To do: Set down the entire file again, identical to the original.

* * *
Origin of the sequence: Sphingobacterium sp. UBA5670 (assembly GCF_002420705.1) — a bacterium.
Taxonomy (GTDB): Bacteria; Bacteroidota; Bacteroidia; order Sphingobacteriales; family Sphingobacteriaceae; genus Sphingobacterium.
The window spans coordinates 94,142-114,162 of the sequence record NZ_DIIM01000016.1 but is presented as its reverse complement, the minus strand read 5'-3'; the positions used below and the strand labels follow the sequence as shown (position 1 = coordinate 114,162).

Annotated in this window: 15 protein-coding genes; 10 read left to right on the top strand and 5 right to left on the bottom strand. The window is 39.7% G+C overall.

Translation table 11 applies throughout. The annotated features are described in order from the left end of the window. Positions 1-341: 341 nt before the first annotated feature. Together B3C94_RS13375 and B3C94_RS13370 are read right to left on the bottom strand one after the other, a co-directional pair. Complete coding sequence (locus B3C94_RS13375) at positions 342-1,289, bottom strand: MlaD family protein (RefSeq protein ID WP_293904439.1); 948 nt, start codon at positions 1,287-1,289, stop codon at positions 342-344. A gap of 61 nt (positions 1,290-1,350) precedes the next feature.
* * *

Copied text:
Origin of the sequence: Sphingobacterium sp. UBA5670 (assembly GCF_002420705.1) — a bacterium.
Taxonomy (GTDB): Bacteria; Bacteroidota; Bacteroidia; order Sphingobacteriales; family Sphingobacteriaceae; genus Sphingobacterium.
The window spans coordinates 94,142-114,162 of the sequence record NZ_DIIM01000016.1 but is presented as its reverse complement, the minus strand read 5'-3'; the positions used below and the strand labels follow the sequence as shown (position 1 = coordinate 114,162).

Annotated in this window: 15 protein-coding genes; 10 read left to right on the top strand and 5 right to left on the bottom strand. The window is 39.7% G+C overall.

Translation table 11 applies throughout. The annotated features are described in order from the left end of the window. Positions 1-341: 341 nt before the first annotated feature. Together B3C94_RS13375 and B3C94_RS13370 are read right to left on the bottom strand one after the other, a co-directional pair. Complete coding sequence (locus B3C94_RS13375) at positions 342-1,289, bottom strand: MlaD family protein (RefSeq protein ID WP_293904439.1); 948 nt, start codon at positions 1,287-1,289, stop codon at positions 342-344. A gap of 61 nt (positions 1,290-1,350) precedes the next feature.